Posted on December 5, 2015 .


If I had to sum up my experience at Art Center thus far, with one word...

per·se·ver·ance (ˌpərsəˈvirəns/) noun: steadfastness in doing something despite difficulty or delay in achieving success.

The struggle is real, let's be honest. It's been very real for me these past few weeks. Each term there's usually a moment of panic, frustration, or exhaustion. However this was an overwhelming lack of motivation, and it's probably the longest I've ever been down. Getting stuck in a rut is bad, but it's worse when you can't find a way to get out. I tried my usual methods of reinvigoration, but nothing seemed to stick. I talked to my teachers, mentors, and other students about it but nothing changed.

I pushed though. I came to school almost every day and tried to do some piece of work. I couldn't wait for the moment that I felt inspired or ready, because I had no idea when that feeling was going to come back. At Art Center you DO NOT want to fall behind in your classes. I already had the flu this term and was in bed for about 8 days, so there wasn't any more room for me to slack off. So I did the work. It may not have been my best, it may have been incredibly difficult, but I persevered.

That's all you can do sometimes. There's no secret, no magic formula, no right time. You can't wait for the motivation, you just need to have the will-power to push forward and have faith that there's a light at the end of the tunnel. Keeping that faith is hard, because you won't always get what you want and it will seem like an endless tunnel. Just know, that we've all been there, and we will all be there again. There will always be mountain tops, valleys, and plateaus but it's all a part of a great journey. I'm going to quote a very famous wizard with a killer beard...

“Happiness can be found, even in the darkest of times, if one only remembers to turn on the light.”
— Dumbledore

I'm finally coming out the other side of the tunnel. There are 4 weeks left in the term and I know I can't give up now. I just know that all this frustration will eventually lead me to my big dream. No matter how bad I feel, I remind myself everyday that I will make it there soon. My passion for my dreams is so strong that it keeps me going for at least another day, another project, another rut... and we just keep moving forward.

Posted on March 16, 2015 .

Creative Confidence

The saying goes: "You can do anything you set your mind to". So as kids we all want to be astronauts, firemen, or doctors (none of these were actually on my list to be honest). Then we get older and discover that these goals are very difficult to obtain, we find other interests, or maybe even just settle for something that will pay the bills. We may never return to those dreams, or think about "what we want to be when we grow up". Some people might even say that you will never amount to anything and even if they try to say it in the nicest way possible, you'll always have that in the back of your mind... You can't do it. Well I'm already beyond the things people thought I would never be able to achieve, and you can do it too. If you want it you can get it, do it, be it. What they don't tell you is that the journey may be long, difficult, and frustrating, and you'll begin to wonder if that dream is worth all the trouble... Why is it so difficult? Does this mean I shouldn't be doing this? Do I have any talent?

“I got accused over the years of being a fine draftsman. Actually, I don’t really draw that well. It’s just that I don’t stop trying as quickly. I keep at it. I happen to have high standards and I try to meet them. I have to struggle like hell to make a drawing look good.”
— Milt Kahl

Many of Disney's famous animators, the Nine Old Men have been quoted saying similar things. Milt Kahl is one of the best of them all, and if he had to struggle, then don't be surprised when it's not so easy for you. So many of the people you admire went through years of failure before they got to where they are, you just don't see it. So all of a sudden they seem to be creating amazing things, and all you know is the final product. The product from years of struggle and failure, that will no doubt continue, no matter how "talented" someone is. In my opinion, talent isn't anything more than willpower. The true talent is the self motivation to go and work as hard as you can for the thing you want. That's why they're so good.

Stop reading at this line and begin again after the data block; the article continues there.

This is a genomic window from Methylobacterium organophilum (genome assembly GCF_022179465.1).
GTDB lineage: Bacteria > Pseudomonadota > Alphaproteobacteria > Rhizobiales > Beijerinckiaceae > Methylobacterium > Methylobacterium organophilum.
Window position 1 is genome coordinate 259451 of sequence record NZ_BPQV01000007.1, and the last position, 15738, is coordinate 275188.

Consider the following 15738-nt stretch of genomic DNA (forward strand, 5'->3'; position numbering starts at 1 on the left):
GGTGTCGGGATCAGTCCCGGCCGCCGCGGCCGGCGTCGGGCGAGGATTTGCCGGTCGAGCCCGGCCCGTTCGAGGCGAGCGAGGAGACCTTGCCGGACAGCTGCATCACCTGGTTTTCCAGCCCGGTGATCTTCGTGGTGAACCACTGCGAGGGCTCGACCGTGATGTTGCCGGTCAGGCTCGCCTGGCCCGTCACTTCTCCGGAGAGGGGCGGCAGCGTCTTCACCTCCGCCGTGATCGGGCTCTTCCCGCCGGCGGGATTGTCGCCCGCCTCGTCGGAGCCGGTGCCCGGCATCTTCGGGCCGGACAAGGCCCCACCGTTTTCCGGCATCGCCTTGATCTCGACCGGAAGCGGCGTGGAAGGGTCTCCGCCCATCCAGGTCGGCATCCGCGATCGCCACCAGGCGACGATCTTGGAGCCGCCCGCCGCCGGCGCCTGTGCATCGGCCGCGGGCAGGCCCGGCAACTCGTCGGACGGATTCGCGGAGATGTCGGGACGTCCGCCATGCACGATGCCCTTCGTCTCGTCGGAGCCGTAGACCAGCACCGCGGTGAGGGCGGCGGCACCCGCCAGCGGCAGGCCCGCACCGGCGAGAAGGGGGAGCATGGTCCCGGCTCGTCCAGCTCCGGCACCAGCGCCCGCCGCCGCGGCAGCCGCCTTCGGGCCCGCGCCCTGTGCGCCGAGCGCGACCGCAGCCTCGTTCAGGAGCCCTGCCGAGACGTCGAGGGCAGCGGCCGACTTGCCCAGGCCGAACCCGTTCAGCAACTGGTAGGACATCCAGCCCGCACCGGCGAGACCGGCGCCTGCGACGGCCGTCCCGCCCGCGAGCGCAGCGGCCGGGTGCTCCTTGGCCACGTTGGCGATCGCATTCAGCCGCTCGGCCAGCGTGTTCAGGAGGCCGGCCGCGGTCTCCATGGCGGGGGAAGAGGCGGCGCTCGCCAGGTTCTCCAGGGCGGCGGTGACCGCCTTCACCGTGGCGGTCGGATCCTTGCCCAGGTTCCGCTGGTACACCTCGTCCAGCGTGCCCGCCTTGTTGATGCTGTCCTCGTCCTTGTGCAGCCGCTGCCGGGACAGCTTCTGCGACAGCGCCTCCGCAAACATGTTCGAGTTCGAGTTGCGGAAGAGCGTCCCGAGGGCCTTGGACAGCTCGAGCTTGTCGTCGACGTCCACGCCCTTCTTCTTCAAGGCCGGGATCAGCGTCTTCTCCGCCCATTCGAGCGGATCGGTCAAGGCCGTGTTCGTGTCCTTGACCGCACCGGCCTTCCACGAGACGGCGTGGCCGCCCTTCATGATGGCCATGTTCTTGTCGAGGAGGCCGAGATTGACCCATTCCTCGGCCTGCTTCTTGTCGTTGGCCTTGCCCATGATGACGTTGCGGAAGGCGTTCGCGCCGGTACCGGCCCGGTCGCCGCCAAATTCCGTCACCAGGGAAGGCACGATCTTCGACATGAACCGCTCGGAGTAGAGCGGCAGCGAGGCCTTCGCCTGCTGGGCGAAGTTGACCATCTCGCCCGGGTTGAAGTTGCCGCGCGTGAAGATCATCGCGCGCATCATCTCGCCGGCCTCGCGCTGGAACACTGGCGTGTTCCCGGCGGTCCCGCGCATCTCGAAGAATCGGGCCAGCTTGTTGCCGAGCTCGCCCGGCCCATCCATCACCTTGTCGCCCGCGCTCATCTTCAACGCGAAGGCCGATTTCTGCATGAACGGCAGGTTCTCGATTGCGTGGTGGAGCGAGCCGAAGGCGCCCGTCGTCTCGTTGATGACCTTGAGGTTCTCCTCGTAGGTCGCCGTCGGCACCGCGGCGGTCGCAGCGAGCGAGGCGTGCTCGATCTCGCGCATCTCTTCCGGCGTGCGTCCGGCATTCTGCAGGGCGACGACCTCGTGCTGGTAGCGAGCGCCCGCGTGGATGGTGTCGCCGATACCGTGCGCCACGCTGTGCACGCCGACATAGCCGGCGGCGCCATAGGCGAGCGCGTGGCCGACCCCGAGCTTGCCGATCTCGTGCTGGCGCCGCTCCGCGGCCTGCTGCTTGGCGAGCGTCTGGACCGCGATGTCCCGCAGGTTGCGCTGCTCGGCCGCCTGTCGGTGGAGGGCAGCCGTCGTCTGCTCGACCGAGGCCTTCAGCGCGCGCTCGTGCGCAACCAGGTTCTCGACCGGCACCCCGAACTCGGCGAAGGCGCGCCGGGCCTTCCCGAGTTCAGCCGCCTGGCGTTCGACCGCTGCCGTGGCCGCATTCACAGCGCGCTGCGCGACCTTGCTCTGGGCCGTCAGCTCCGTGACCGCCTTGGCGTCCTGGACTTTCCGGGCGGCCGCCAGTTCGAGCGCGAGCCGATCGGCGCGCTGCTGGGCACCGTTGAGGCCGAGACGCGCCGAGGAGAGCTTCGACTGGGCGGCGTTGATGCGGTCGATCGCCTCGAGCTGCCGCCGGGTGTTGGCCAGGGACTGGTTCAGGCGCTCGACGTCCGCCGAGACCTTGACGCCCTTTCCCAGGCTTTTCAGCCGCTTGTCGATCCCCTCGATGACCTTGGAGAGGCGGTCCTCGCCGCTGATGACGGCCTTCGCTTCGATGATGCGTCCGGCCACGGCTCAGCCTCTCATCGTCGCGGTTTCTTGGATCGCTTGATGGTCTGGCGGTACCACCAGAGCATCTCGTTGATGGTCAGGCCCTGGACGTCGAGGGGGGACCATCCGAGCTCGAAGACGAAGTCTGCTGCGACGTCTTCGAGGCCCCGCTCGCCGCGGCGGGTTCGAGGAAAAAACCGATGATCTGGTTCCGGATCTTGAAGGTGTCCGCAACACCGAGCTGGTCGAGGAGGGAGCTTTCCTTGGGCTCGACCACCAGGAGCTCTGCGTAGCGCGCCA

With that said, I'm surrounded my enormous amounts of talented people at my school. They've done the work and surpassed their awkward, horrible art phases, and are beginning to create wonderful things. It's ridiculously intimidating. Some say that you should surround yourself with people that are better than you, but it's hard not to let it kill your confidence. I don't know where I fit in among these people yet, I just know that I have to be patient and work harder. Comparing myself to people with more experience is useless, I need to focus on getting that experience so I can be as good if not better. So that is exactly what I intend to do and hopefully I will look back at all the trouble, and it will be worth it.

Posted on March 19, 2014 .

Paint The Sky

I want you to look back to some of the pictures you colored as a kid, or any of the kids you know now. If the pictures are anything like mine, the clouds will be blue. My art teacher in about 4th or 5th grade saw me doing this one day and said clouds are white, the sky is blue. Obviously I knew this, but I replied with a surprised "Oh!" as if I didn't even realize I was doing it.

I've been trying to think about why this happens. Are we trying to save our crayons? Are the rounded shapes more fun to color? Do we not want the large sky background to distract from the rest of the image? Is it just being lazy?  Is it the easy way out of coloring in the whole big blue sky? (You'll probably have to ask a child and see what their answer is, when you do I'd be interested to hear the answer).

It seems that artists today still do something the quick or easy way without even realizing they're doing it. I probably have, but I don't want to. Art is most interesting to me when it challenges the viewer, and if you're the artist it's more fun to do something challenging. Where's the fun in doing the same old thing?! Go explore the big blue sky!

Posted on February 7, 2014 .